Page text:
• On Aug. 8, prosecutors transferred a Class C felony charge of second-degree domestic assault from Pulaski County to Phelps County after a change-of-venue request by Esparza’s public defender. That case dates back to August of last year; Esparza doesn’t yet have a Phelps County court date.
  • On Sept. 10, prosecutors charged him with a Class C felony of possessing Diazepam, a controlled substance, on Aug. 29. Deputies had arrested him on Aug. 29 during a domestic dispute on the 20000 grid of Hartford Road between St. Robert and Dixon; Esparza had admitted to having a syringe in his pocket and deputies found four blue tablets later identified as Diazepam along with a “one hitter” metal smoking pipe, two keys and two SIM cards. He has a Nov. 16 court hearing on that case, for which he could spend two to seven years in state prison, a year in county jail, and pay a $5,000 fine.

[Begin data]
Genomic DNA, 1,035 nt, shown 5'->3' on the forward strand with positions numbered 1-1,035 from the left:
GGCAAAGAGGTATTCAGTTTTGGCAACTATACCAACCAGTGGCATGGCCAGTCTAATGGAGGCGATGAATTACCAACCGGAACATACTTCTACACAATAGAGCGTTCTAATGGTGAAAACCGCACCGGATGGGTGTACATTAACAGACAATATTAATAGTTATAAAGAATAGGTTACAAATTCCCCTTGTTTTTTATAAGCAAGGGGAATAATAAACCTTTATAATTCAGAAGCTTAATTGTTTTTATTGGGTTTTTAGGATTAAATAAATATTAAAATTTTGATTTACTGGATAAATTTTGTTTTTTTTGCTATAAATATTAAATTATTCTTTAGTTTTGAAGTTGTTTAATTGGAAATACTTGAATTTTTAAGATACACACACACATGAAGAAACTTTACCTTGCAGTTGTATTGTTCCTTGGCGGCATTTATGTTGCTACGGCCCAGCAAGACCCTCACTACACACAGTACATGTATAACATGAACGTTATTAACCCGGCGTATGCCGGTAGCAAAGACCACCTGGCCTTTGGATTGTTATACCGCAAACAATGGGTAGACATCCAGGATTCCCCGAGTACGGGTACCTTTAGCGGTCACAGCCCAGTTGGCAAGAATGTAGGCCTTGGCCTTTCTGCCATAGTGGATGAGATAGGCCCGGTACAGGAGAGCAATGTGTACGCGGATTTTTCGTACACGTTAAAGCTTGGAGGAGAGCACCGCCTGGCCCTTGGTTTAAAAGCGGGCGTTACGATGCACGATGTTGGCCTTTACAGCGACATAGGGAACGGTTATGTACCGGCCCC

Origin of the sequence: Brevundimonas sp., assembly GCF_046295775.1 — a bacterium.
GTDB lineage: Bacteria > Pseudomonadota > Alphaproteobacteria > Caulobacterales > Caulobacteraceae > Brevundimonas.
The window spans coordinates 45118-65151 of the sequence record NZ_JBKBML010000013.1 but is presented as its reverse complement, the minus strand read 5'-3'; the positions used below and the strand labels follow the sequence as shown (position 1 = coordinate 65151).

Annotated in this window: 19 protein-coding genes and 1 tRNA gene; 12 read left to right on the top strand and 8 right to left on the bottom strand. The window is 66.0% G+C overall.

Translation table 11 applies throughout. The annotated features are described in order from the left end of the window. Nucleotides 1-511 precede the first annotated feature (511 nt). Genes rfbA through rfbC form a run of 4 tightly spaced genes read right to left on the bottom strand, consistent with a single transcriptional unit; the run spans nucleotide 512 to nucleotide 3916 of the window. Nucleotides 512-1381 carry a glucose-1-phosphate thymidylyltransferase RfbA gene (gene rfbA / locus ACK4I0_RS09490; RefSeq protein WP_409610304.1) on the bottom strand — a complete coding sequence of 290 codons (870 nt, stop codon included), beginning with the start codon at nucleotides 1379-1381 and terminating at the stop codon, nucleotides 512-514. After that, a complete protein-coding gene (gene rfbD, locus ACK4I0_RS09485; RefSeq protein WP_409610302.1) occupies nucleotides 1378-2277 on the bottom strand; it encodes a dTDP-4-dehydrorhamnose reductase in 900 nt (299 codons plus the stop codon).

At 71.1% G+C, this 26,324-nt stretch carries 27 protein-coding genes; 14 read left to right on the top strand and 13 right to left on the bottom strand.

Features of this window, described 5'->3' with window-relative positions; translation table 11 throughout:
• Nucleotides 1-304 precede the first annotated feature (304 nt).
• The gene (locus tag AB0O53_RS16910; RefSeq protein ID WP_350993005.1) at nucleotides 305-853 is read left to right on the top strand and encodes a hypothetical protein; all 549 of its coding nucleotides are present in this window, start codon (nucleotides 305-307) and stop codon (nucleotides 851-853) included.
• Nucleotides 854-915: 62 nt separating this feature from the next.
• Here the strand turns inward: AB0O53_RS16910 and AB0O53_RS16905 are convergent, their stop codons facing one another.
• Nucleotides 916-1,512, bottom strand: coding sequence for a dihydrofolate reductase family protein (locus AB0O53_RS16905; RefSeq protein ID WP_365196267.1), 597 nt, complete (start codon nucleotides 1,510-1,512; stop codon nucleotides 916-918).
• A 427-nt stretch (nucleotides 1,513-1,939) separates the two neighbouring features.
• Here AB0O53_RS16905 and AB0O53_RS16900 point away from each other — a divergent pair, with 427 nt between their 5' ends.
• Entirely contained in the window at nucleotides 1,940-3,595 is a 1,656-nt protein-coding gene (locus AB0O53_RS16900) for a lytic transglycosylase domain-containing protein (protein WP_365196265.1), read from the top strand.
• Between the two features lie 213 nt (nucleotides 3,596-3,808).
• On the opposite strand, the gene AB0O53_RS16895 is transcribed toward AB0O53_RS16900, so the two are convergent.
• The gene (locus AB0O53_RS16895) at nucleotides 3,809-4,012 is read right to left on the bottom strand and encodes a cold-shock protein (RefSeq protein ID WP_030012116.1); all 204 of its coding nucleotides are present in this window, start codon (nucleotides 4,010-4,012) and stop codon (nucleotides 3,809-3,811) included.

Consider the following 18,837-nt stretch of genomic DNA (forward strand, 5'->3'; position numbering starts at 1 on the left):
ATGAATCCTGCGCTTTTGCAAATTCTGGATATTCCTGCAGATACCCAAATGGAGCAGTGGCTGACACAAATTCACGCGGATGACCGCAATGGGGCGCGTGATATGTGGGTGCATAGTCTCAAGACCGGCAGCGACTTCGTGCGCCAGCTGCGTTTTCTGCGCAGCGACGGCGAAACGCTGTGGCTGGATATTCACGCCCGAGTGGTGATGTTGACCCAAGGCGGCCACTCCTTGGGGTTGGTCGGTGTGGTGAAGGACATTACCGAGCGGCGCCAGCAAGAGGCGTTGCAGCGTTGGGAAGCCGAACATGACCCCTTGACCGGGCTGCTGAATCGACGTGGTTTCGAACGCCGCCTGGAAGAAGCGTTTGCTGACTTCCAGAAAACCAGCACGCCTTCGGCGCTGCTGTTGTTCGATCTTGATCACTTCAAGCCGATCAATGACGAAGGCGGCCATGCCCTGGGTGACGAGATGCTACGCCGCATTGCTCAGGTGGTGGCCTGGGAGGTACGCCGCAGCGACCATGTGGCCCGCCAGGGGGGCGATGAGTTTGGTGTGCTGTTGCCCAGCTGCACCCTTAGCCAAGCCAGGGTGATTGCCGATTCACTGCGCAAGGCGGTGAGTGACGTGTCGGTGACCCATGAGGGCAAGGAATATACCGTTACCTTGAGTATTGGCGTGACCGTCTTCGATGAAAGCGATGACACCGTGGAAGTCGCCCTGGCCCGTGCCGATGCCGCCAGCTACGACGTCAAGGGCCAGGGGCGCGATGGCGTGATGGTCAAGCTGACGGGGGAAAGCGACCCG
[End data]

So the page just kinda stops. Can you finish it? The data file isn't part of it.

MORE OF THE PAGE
His earlier criminal history is even more serious, including multiple vehicle thefts and forging bank checks.

On July 16, 2007, Hazelgreen firefighters responded to a late model Jeep Cherokee fully engulfed in flames at mile marker 148 of eastbound Interstate 44. According to court records, state troopers determined the Jeep had been reported stolen from a Waynesville man; with the assistance of personnel from Jack’s Towing, the trooper located Esparza and another man who said he “ain’t gonna take the fall for this” and insisted that Esparza “tell them the truth.” Esparza admitted to deputies that he had stolen the Jeep, parked in the Buckhorn Shell parking lot, several days earlier.